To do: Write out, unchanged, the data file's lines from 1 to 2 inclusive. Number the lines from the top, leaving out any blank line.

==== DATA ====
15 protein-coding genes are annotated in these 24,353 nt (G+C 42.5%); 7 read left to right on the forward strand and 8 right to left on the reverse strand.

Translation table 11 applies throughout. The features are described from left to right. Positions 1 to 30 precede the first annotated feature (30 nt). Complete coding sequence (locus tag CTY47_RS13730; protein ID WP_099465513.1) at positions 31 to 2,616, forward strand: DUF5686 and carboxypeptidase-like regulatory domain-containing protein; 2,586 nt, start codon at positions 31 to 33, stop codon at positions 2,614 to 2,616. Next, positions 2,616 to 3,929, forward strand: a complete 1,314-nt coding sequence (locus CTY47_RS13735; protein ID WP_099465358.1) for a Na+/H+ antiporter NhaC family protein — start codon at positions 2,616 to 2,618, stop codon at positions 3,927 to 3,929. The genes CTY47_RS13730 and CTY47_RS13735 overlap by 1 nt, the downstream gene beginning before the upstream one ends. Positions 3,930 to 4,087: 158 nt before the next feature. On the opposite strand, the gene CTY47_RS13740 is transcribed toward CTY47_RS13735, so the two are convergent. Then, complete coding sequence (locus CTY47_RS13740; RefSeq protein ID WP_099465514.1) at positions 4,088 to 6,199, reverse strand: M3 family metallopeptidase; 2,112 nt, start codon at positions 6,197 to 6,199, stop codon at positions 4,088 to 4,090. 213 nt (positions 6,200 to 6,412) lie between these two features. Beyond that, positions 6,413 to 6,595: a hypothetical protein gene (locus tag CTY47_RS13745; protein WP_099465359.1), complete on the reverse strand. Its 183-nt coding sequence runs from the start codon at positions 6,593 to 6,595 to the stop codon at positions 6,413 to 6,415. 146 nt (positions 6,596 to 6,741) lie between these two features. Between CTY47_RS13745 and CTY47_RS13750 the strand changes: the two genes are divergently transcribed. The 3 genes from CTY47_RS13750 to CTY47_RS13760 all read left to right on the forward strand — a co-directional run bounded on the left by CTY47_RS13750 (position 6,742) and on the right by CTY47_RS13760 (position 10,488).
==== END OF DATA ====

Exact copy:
15 protein-coding genes are annotated in these 24,353 nt (G+C 42.5%); 7 read left to right on the forward strand and 8 right to left on the reverse strand.

Translation table 11 applies throughout. The features are described from left to right. Positions 1 to 30 precede the first annotated feature (30 nt). Complete coding sequence (locus tag CTY47_RS13730; protein ID WP_099465513.1) at positions 31 to 2,616, forward strand: DUF5686 and carboxypeptidase-like regulatory domain-containing protein; 2,586 nt, start codon at positions 31 to 33, stop codon at positions 2,614 to 2,616. Next, positions 2,616 to 3,929, forward strand: a complete 1,314-nt coding sequence (locus CTY47_RS13735; protein ID WP_099465358.1) for a Na+/H+ antiporter NhaC family protein — start codon at positions 2,616 to 2,618, stop codon at positions 3,927 to 3,929. The genes CTY47_RS13730 and CTY47_RS13735 overlap by 1 nt, the downstream gene beginning before the upstream one ends. Positions 3,930 to 4,087: 158 nt before the next feature. On the opposite strand, the gene CTY47_RS13740 is transcribed toward CTY47_RS13735, so the two are convergent. Then, complete coding sequence (locus CTY47_RS13740; RefSeq protein ID WP_099465514.1) at positions 4,088 to 6,199, reverse strand: M3 family metallopeptidase; 2,112 nt, start codon at positions 6,197 to 6,199, stop codon at positions 4,088 to 4,090. 213 nt (positions 6,200 to 6,412) lie between these two features. Beyond that, positions 6,413 to 6,595: a hypothetical protein gene (locus tag CTY47_RS13745; protein WP_099465359.1), complete on the reverse strand. Its 183-nt coding sequence runs from the start codon at positions 6,593 to 6,595 to the stop codon at positions 6,413 to 6,415. 146 nt (positions 6,596 to 6,741) lie between these two features. Between CTY47_RS13745 and CTY47_RS13750 the strand changes: the two genes are divergently transcribed. The 3 genes from CTY47_RS13750 to CTY47_RS13760 all read left to right on the forward strand — a co-directional run bounded on the left by CTY47_RS13750 (position 6,742) and on the right by CTY47_RS13760 (position 10,488).